Reno Walking Tour - South of the Truckee River
This short walk includes stops at several museums as well as some of Reno's most unique historic homes.
Established in 1989, this museum showcases the extensive collection of the late Bill Harrah, as well as a variety of newly-acquired vehicles and special rotating exhibits related to automotive history. The museum's four galleries include over 200 vehicles, many of which are one-of-a-kind such as the 1907 Thomas Flyer-winner of the 1908 New York to Paris Race. The museum includes cars from the personal collection of celebrities such as Frank Sinatra, John Wayne, and Elvis Presley.
This unique building is the Pioneer Center for the Performing Arts, which was built in 1967 and designed by the architecture firm Bozalis, Dickinson and Roloff. It was listed on the National Register of Historic Places in 2005 for its architecture and the role it played in bringing more cultural events to Reno. Its gold geodesic dome roof, which contains 500 aluminum panels, has been nicknamed the "golden turtle." The theater contains 1,500 seats and hosts a variety of shows. The seating area is sunk deep into the ground, allowing the roof to almost touch the ground outside.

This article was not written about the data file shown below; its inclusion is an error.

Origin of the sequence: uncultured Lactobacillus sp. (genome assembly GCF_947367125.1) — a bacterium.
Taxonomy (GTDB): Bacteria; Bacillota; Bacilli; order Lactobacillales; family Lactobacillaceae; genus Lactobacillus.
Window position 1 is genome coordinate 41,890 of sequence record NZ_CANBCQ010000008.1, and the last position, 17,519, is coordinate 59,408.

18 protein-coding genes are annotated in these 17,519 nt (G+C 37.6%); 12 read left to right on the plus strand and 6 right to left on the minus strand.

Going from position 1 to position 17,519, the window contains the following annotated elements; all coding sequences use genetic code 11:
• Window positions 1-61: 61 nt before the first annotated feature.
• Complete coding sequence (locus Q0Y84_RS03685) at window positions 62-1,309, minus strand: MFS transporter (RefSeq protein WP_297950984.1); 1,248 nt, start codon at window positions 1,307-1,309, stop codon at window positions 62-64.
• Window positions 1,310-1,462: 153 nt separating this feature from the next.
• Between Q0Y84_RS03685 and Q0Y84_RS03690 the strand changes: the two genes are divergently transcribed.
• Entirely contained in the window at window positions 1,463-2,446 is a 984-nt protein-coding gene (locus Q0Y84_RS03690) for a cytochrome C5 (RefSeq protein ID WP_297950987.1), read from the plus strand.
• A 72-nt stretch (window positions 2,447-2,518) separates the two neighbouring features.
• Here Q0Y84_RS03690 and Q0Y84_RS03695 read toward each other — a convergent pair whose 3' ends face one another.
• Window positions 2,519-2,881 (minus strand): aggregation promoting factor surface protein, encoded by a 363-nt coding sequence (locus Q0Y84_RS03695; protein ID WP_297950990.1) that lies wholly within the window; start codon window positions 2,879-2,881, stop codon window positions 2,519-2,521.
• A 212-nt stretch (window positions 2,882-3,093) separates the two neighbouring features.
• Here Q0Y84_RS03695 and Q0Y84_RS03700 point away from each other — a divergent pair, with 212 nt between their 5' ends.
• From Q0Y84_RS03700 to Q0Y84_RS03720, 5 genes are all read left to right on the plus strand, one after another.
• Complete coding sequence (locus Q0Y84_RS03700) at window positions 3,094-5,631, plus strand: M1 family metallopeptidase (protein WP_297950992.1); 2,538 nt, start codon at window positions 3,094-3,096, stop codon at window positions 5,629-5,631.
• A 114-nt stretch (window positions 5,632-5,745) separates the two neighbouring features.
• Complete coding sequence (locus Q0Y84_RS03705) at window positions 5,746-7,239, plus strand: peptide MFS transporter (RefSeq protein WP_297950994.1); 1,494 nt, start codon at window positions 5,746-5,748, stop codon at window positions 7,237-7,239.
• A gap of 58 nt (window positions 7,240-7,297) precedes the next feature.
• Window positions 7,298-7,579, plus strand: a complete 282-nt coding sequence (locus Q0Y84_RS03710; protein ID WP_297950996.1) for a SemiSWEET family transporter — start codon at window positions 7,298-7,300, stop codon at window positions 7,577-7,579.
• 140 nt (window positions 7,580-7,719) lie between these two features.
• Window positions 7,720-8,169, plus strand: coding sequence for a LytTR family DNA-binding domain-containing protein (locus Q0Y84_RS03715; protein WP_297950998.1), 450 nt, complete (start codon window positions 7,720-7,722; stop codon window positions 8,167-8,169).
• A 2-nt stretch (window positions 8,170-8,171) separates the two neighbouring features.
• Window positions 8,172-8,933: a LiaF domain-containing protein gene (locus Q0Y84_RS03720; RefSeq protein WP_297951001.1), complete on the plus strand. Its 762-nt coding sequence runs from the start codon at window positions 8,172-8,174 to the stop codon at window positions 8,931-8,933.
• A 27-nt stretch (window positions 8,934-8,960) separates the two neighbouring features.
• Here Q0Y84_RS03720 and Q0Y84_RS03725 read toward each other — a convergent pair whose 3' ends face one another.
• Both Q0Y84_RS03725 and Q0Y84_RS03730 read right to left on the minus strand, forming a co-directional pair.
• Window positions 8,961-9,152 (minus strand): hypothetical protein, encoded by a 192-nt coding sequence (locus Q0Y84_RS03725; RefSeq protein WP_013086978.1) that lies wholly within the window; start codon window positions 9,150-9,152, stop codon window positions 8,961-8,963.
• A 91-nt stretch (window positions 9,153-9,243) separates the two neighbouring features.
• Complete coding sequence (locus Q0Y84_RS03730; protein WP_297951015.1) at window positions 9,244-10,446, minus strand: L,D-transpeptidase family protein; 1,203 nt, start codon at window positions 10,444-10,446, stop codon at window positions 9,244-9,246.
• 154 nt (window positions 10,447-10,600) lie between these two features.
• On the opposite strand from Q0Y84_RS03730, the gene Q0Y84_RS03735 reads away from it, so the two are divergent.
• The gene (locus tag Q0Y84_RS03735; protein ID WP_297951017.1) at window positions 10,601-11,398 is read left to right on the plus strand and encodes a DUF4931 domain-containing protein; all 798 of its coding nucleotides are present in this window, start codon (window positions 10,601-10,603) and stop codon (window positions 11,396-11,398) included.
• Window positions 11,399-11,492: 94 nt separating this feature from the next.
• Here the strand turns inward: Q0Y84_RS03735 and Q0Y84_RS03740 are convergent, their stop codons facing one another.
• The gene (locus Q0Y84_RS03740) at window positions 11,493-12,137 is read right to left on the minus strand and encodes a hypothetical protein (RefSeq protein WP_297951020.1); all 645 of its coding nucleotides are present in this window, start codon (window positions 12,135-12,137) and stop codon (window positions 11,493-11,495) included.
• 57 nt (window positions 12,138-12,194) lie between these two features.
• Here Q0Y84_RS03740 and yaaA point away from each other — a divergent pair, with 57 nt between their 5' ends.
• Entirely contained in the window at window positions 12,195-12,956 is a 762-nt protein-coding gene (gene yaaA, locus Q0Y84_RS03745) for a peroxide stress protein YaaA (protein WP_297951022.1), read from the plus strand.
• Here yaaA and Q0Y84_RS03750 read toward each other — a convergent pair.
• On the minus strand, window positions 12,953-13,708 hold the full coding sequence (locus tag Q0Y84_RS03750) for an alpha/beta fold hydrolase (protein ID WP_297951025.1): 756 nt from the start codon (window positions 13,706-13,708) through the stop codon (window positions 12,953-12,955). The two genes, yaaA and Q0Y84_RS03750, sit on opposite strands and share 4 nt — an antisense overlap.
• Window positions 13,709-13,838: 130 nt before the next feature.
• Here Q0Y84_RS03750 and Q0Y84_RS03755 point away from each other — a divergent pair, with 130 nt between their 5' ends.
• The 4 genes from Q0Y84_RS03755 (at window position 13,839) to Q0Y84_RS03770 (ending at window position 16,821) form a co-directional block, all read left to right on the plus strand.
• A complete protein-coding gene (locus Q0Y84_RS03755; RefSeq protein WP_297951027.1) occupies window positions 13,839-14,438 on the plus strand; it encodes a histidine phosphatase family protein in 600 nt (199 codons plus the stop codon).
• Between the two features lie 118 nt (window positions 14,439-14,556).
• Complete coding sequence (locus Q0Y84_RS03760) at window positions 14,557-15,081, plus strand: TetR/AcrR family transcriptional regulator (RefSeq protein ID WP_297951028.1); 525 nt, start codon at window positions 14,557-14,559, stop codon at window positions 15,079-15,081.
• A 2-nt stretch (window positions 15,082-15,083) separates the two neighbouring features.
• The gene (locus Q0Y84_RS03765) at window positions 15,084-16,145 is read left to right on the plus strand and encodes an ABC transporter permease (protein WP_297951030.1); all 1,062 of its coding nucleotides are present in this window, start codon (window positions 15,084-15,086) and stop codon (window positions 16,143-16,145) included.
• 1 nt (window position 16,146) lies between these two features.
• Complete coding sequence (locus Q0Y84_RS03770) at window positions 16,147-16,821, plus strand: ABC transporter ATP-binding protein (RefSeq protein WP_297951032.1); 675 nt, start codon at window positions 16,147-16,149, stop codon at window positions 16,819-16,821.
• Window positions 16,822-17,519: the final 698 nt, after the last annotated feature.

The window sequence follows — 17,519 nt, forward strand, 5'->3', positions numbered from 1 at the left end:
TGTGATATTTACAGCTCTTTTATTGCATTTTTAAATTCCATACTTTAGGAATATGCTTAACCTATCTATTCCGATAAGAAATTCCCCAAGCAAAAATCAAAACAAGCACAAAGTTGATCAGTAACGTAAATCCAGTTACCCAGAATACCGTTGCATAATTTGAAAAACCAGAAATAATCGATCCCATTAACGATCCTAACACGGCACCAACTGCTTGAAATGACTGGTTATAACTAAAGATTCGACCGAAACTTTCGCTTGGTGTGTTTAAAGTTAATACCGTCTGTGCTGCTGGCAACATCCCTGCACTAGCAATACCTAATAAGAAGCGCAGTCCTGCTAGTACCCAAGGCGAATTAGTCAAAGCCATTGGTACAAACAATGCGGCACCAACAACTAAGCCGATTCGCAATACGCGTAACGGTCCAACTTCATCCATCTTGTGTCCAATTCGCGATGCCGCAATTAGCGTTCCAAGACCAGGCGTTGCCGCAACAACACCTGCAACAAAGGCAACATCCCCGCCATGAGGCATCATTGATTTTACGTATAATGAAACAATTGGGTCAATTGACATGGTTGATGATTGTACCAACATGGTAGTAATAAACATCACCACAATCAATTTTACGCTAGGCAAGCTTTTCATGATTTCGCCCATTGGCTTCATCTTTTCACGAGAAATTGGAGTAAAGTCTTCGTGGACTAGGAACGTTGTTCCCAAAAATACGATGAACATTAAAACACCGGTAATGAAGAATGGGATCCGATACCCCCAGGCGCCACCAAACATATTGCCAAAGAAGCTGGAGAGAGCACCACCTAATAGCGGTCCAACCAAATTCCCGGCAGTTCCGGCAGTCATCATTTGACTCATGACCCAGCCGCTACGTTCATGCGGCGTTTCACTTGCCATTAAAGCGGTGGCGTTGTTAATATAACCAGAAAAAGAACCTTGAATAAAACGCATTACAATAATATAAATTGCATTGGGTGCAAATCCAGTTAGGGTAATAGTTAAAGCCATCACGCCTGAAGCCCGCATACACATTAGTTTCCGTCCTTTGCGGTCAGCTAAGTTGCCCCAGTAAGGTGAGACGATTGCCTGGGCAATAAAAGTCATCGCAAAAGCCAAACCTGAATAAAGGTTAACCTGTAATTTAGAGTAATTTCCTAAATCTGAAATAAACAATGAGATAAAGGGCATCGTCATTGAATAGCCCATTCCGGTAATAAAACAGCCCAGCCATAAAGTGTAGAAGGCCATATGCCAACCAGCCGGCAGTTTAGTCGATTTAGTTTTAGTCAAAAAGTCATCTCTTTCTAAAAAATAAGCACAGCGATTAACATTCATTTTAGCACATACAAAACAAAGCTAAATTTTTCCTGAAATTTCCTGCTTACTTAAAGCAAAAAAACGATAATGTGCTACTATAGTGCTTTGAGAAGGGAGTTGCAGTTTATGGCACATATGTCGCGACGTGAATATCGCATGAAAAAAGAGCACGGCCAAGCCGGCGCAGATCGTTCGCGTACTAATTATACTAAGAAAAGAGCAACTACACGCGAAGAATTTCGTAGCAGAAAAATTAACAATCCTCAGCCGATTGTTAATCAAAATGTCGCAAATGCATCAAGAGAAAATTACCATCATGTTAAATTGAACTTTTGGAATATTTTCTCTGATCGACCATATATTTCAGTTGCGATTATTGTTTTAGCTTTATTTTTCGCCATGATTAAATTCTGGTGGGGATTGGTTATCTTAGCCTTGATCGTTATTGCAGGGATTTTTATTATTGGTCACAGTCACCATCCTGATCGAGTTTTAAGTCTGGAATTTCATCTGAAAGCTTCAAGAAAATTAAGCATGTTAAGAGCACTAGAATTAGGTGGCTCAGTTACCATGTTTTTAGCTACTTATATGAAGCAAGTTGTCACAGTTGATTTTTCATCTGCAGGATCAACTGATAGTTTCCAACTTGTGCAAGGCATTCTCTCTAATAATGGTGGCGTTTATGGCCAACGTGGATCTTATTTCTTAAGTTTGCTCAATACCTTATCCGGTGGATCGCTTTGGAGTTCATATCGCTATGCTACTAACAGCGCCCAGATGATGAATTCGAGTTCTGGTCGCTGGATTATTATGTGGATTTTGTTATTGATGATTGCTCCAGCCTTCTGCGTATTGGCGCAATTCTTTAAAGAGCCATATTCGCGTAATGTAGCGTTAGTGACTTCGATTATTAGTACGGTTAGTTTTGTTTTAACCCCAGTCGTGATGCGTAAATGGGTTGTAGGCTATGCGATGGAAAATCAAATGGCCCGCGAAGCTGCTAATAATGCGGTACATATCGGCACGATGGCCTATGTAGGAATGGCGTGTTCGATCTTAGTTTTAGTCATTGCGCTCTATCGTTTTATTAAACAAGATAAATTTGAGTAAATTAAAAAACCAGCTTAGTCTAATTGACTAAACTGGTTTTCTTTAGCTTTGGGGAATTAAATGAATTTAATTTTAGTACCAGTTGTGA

Built in 1911, the Washoe County Courthouse is historically significant for its architecture, the political history of the county, and its association with the divorce industry. The courthouse has been in continuous use as the county seat of government since its construction. As for its architecture, the courthouse is a fine example of Beaux-Arts architecture and features many decorative elements including the large portico with Corinthian columns, terra cotta ornamentation, and the copper dome. Lastly, the courthouse is notable for the role it played in the early 20th-century divorce industry when the state became attractive to couples seeking to separate thanks to Nevada's more lenient residency laws (thousands of couples were granted divorces at the courthouse). For these reasons, the courthouse was added to the National Register of Historic Places in 1986.